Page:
What goes up must come down, but have you ever wondered why? The answer is gravity. Gravity is an invisible force that pulls one object toward another. Anything that has mass – including humans – has gravity. The more mass an object has, the stronger its gravitational pull. We can’t feel gravity, but we know it’s there. When we jump, we come down.
- Even though the idea of gravity is pretty obvious, scientists didn’t have a word for it or a real understanding of it until 1687, when Sir Isaac Newton published his theories on the Three Laws of Motion.
- Mass determines how much gravity something has, but proximity (closeness) plays a part too. The Earth’s and the Moon’s gravity affect each other more than say, Earth and Jupiter because the Earth and Moon are closer to each other.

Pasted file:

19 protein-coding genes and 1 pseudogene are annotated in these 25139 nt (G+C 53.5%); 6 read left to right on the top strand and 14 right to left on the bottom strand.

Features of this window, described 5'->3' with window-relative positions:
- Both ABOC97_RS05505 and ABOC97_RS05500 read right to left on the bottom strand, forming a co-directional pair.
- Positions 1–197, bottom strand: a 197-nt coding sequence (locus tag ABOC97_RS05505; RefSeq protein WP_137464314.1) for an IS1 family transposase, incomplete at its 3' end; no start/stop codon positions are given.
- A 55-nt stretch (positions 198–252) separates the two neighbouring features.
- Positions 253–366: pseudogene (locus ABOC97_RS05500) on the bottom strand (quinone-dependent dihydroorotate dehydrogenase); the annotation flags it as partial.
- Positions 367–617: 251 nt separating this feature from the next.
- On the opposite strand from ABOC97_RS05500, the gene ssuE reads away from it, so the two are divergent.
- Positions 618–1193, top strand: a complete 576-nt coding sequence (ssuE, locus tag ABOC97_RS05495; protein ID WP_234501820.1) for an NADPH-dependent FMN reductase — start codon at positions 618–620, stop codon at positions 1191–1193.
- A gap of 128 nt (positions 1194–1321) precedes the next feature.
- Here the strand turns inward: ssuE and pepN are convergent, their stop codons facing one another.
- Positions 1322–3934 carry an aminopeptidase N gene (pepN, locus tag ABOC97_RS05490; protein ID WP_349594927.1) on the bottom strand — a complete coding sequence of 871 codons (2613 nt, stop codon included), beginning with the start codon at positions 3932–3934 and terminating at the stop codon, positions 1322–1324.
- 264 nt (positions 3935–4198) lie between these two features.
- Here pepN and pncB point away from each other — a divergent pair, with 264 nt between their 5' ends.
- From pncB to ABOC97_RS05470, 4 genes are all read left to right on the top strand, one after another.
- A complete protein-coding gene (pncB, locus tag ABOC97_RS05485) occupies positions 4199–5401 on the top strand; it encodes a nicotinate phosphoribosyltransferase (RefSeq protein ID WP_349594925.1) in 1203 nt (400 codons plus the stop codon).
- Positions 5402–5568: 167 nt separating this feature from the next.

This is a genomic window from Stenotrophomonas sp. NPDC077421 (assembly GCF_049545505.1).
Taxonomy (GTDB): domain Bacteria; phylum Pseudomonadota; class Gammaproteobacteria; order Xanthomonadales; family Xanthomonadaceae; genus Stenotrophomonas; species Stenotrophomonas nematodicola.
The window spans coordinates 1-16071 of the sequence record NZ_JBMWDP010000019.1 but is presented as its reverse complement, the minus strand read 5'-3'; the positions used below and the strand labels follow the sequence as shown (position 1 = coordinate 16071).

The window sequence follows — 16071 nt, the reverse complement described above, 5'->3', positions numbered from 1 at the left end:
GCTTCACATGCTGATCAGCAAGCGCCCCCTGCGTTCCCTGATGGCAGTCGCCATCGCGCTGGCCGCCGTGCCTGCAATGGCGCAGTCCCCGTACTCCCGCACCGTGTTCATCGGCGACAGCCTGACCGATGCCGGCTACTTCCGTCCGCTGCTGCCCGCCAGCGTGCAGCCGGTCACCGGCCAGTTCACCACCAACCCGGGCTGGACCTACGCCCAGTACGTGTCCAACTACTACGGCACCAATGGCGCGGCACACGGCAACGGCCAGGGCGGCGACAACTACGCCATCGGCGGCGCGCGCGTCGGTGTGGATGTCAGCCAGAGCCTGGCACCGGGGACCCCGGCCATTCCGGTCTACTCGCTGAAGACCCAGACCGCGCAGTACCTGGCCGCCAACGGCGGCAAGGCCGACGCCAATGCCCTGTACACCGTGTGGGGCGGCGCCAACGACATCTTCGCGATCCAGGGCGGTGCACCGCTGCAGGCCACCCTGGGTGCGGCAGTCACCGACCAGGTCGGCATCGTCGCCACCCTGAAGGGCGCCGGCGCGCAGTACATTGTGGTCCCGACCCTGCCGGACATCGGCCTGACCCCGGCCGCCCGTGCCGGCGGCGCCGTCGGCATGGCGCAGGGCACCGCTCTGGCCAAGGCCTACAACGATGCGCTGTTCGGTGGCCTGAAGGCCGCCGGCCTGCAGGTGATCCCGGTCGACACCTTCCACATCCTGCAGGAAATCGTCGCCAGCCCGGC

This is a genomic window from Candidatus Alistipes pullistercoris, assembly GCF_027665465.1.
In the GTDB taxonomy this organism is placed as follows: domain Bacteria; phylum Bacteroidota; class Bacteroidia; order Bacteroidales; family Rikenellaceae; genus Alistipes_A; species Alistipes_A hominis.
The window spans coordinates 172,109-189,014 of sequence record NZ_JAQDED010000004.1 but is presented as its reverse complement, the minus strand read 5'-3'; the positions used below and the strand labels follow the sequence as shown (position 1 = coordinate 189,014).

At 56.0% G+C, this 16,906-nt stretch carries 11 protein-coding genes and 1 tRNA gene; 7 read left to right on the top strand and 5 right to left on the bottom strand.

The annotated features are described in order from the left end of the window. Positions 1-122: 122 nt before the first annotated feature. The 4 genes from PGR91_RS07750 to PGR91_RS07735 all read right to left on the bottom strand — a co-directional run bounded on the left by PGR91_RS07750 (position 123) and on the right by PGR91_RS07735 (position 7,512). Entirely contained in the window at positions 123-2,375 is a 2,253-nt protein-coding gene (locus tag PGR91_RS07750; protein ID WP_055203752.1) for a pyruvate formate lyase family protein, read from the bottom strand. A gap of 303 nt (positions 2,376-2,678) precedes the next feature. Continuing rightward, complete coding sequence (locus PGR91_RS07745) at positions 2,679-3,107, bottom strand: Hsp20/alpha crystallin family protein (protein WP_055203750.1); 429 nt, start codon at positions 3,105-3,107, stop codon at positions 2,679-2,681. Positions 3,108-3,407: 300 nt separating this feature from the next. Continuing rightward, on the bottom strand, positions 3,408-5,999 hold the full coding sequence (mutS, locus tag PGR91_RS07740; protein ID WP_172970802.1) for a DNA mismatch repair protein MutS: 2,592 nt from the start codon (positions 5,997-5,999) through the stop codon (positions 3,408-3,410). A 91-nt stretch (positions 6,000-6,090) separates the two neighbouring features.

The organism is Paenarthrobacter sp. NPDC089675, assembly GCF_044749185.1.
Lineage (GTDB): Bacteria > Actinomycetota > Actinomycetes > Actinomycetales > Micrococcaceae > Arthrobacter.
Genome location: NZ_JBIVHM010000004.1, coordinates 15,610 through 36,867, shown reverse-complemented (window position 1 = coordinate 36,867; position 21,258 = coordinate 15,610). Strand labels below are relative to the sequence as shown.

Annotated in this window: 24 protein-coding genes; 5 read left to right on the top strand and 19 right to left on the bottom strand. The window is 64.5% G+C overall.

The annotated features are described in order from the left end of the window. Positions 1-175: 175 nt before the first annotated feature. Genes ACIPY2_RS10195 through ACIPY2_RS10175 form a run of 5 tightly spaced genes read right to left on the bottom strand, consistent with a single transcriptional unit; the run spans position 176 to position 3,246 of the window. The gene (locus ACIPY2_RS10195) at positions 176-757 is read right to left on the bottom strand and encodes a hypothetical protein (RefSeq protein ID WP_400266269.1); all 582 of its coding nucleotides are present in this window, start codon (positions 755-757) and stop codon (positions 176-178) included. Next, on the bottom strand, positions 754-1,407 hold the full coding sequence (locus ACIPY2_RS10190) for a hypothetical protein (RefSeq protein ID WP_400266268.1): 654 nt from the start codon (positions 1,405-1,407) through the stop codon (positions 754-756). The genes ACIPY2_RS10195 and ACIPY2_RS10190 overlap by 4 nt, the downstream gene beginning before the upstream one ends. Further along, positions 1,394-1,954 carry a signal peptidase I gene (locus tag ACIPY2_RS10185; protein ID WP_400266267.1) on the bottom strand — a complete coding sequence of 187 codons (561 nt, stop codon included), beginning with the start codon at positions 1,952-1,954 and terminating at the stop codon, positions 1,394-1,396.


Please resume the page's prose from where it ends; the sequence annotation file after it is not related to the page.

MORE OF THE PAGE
- Mass is different than weight. Mass is measured in grams. Basically, mass is how much of something there is. Weight is caused by gravity’s pull. If you visited another planet, you might weigh less or more, depending on the force of gravity on the planet. Your mass never changes.
- Gravity pulls falling objects down at the same speed, no matter what their weight is. So a ball weighing 5 pounds would fall just as fast as a ball weighing 10 pounds. Air resistance slows some objects down.
- Gravity: a magnetic force that any object with mass has. This force pulls two objects together.
- Proximity: distance and location something is in relation to something else
Q and A
Question: What causes tides?
Answer: Tides are caused by the Moon’s gravitational force on oceans, seas, and even lakes and rivers to a lesser degree. As the Moon rotates around the Earth, its gravitational force pulls the water inland. As the Moon continues its path around the Earth, the water recedes. Tides occur about every 12 hours.
Visit Idaho Public Radio to learn more about the force of gravity.